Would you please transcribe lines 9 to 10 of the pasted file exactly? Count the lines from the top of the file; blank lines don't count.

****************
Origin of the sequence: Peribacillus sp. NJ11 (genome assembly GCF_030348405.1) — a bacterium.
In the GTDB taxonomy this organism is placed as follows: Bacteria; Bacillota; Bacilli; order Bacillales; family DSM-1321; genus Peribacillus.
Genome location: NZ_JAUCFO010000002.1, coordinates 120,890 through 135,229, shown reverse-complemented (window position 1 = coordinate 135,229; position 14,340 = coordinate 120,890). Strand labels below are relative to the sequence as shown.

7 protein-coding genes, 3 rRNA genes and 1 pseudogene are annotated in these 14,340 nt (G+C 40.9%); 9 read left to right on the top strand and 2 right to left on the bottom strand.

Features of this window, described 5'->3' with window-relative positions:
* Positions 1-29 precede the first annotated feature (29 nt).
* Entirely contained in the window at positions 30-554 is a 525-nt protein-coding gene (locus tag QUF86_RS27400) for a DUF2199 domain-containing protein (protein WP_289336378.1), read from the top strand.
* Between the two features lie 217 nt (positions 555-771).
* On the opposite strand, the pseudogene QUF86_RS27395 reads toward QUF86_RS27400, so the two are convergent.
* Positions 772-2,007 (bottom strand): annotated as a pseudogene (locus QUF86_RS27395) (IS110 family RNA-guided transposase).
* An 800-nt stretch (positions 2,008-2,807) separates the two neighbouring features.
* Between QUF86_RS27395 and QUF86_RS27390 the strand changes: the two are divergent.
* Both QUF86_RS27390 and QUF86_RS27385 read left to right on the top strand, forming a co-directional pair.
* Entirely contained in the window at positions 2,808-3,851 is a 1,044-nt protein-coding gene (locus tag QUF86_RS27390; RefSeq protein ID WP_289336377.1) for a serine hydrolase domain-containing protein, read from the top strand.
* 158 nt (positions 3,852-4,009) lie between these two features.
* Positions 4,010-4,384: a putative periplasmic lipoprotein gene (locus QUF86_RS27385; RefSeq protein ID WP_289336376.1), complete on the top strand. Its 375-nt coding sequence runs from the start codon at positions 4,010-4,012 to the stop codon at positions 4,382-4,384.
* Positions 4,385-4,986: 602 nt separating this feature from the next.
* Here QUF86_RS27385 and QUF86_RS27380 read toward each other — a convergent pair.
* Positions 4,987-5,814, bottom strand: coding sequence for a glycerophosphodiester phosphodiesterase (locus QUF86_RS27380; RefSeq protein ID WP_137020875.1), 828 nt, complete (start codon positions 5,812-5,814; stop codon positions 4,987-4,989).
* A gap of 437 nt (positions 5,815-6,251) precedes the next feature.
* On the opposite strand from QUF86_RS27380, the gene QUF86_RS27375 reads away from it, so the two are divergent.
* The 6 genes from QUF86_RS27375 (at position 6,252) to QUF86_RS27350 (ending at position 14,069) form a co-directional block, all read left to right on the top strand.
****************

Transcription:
* On the opposite strand, the pseudogene QUF86_RS27395 reads toward QUF86_RS27400, so the two are convergent.
* Positions 772-2,007 (bottom strand): annotated as a pseudogene (locus QUF86_RS27395) (IS110 family RNA-guided transposase).